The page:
The reason an unlocked bootloader is so good is it allows complete access to the entire system. Android is broken down into several levels of architecture, but for simplicity lets just generalize them into 3 main parts. The bootloader, The kernel, and the system. The system is basically your ROM. With an unlocked bootloader we have access to the both the kernel and the system. with a locked bootloader and an encrypted bootloader we only have access to the system IF we have superuser access and only once the phone is booted up. We've touched on what the bootloader is now lets talk about the kernel. Think of the kernel as a brain, or if we want to keep the car analogy going, its kinda like a timing belt. It's responsible for where information is directed to, telling the different parts of the system what each other are doing and coordinating all the efforts. With out being able to change the kernel out because of a locked bootloader we're limited to what we can change in the system, even though we mostly have free reign there. This is the reason it's so important when flashing a ROM that you first flash the right kernel. You couldn't put a timing belt for a Honda Civic on a Dodge Viper, they just don't match up! With a locked encrypted bootloader the ONLY way to change the kernel is with "Official" files. For Motorola users that means SBF files, OTA Updates, or signed update zips (signed as in they have part of that special key that tells the bootloader "hey I'm legitimate, I came from Motorola, go ahead and let me run".)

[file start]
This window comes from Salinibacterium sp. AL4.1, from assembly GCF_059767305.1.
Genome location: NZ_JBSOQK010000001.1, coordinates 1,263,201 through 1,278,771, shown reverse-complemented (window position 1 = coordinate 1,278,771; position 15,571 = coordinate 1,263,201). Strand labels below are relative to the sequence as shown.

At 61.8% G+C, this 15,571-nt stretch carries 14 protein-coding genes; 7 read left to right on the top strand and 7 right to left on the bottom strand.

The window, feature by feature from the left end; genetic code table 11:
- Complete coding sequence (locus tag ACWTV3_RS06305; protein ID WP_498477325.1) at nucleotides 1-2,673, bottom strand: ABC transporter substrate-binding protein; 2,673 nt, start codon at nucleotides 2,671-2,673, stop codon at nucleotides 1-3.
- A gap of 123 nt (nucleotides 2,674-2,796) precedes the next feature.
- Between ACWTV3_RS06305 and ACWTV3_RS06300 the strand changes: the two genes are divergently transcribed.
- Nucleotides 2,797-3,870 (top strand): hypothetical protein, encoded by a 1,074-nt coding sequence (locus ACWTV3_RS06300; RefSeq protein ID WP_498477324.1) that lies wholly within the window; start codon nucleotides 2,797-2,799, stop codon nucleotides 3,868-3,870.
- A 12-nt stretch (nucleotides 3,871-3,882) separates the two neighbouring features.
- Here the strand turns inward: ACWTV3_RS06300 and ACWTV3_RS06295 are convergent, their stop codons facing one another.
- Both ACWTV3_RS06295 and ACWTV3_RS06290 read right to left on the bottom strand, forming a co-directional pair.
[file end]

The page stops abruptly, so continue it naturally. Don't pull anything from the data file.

This is why any ROM thread you come across will tell you something like "MUST BE ON 2.3.4". Now does this mean that I have to sbf to 2.3.4 every time I flash a ROM? NO! Because remember, ONLY OFFICIAL FILES can change the kernel, so flashing a ROM leaves the kernel intact, It only changes the system! So as long as each ROM you flash all require 2.3.4, then you need not do anything as long as that was the last official update you applied. This same rule applies to NANDroid backups as well. Say you make a backup of a ROM that uses the 2.3.4 kernel and it's saved on your sdcard, suddenly the newest ROM uses 2.3.5 so you take the official update and try it out. Well now you're on a 2.3.5 kernel, if you try to restore that backup because you find out you don't like the ROM you'll likely run into problems. Sometimes the problems are small, sometimes they're HUGE. Me personally I don't like any problems what so ever when it comes to my phone. So to keep your life problem free in this situation you'd need to SBF to 2.3.4, root, and THEN you can restore that backup! If our bootloader was unlocked these types of challenges simply wouldn't exist because we could easily package any ROM to INCLUDE the kernel it requires and our backups would INCLUDE the kernel in the backup. So flashing a new ROM would be as easy as wiping everything clean, flashing the ROM and booting it up. Oh I don't like this ROM, NO PROBLEM! Just boot back into Recovery and restore your backup! Alas this simply is not the life of a Motorola user at this time. So always pay attention to what version the ROM says you need to be on and when you see it think "kernel version" because that's really what they're saying.